Stephanie Pincetl, University of California, Los Angeles, Los Angeles, CA, USA

Presentation Title: Positioning urban metabolism to enable future transitions: An integrated infrastructure, economic and behavioral assessment of Los Angeles



Urban metabolism studies have been conducted for dozens of cities across the world. Most of them have been conducted using aggregated or simulated data, as data at finer spatial scales are often unavailable and rarely fully integrated with socio-demographic information, historical data, land-use and policy decisions. This limits the ability to determine drivers of current metabolisms and how hard and soft infrastructure combine to create path dependencies that make transitions difficult. Some preliminary results from a study of Los Angeles using integrated data rich methods are presented. This approach sheds light on drivers of current patterns and reveals path dependencies that need to be addressed to transition to a more sustainable metabolism.

Key Lessons Learned

Cities are the result of historical evolution and their current patterns are contingent on economic activity.  However, they are also the reflection of hard and soft infrastructures that co-produce the urban fabric.  This means that the physical infrastructure of pipes, wires, roads and buildings is both predicated on and shapes the soft infrastructures of codes, rules, conventions and laws.  These hard and soft infrastructures themselves are imbricated in culture, politics, economics, science and values.  Modernist cities of the 20th century have set expectations about how cities should be built and what services should be available, and these were developed in a period of abundance – abundance of fossil fuels, water, materials and money.  Their functioning is, in the best of circumstances, based on knowledge and rules.  For a post carbon city, the complex system that has created and upholds the modernist city, must be rethought and revised.

Policy/Practice Implications of Research

Bottom-up data is difficult to obtain, but critical, especially coupled with life-cycle analysis and political ecological analysis.  Not only does the bottom-up data empirically show who is using what and where to do what, but with an understanding of the supply chain, environmental impacts and impacts on places of origin, it helps to shape policy.  For example, cap and trade programs without leakage policies simply displace carbon production elsewhere.  Moving toward electrification of the transportation system means new impacts on places of origin for lithium, like the Bolivian Altiplano.  Without corporate responsibility mechanisms or ecological planning, those places are simply sacrifice zones.

One of the most difficult parts of the work is the connection between drivers of patterns (World Trade Organization agreements or General Agreement on Tariffs and Trade, tax policy, rules and codes) and resource use.  The second is policy change and the unpacking of the system toward de-growth in the affluent North (coupled with strong programs for more equitable distribution of wealth), and sufficient growth in the global South to achieve healthy and productive lives.  The challenge is to move away from an economic system that is dependent on growth in consumption.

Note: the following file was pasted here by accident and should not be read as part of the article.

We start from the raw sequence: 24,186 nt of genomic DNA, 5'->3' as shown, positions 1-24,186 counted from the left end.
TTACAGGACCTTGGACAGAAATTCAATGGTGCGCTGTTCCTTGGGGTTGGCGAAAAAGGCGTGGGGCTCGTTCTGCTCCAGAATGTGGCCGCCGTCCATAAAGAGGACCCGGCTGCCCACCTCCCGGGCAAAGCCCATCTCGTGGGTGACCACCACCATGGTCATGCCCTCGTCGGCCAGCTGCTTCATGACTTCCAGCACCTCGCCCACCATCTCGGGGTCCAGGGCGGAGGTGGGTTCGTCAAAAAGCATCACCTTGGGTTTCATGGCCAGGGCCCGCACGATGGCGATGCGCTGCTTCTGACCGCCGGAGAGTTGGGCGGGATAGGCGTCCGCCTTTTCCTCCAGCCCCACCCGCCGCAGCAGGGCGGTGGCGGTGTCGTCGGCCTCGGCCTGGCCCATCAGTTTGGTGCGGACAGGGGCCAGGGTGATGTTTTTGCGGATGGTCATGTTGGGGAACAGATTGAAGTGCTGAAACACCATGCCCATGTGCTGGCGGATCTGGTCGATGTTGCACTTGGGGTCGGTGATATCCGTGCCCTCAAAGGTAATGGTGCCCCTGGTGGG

Water mapping work has demonstrated beyond a doubt the link between affluence and water use, and more specifically, outdoor water use.  Without the bottom up data, there was a lot of confusion about this issue, confounding climate with simple over-use of water.  Adding the use of satellite imagery to discern density of greenness, it shows that even in times of water restrictions, landscapes remained green in Los Angeles, demonstrating that landscapes are over-watered, in addition to the use of inappropriate plants in the Mediterranean climate zone. In Southern California, water is pumped over the Tehachapi Mountains, making water conveyance the single largest energy user in the state.  The water/energy nexus is very strong.

Knowledge Gaps and Needs

There are many knowledge gaps and needs to change an economy predicated on growth and its reliance on fossil energy to do so.  Those who quantify carbon must look at bottom-up data to understand how carbon fuels move through the economy and are embedded in all aspects of urbanization, from moving water into cities to fueling sewage treatment plants, to transportation, manufacturing and more.  This understanding must be linked to policy drivers, whether sanitation codes, engineering specifications, or incentives that make using carbon-based fuels continue to be less expensive than alternatives.  There is a great deal of research that must be conducted on scale relative to alternative energy production and distribution, for example, what energy can be produced with distributed generation, and what can be supplied from more decentralized locations (e.g., solar vs. biogas).  These also need to be linked to urban morphology – how much space in cities is needed for this kind of energy generation?  How much space in cities should be devoted to stormwater capture and ground water recharge?  Can cities be reengineered, and what steps are involved to do so?  What are the lifecycle impacts of different construction types and transportation modes?  All of these have important material and energy implications that must be quantified and linked to politics, economics and justice concerns if we are to move toward lower carbon futures.


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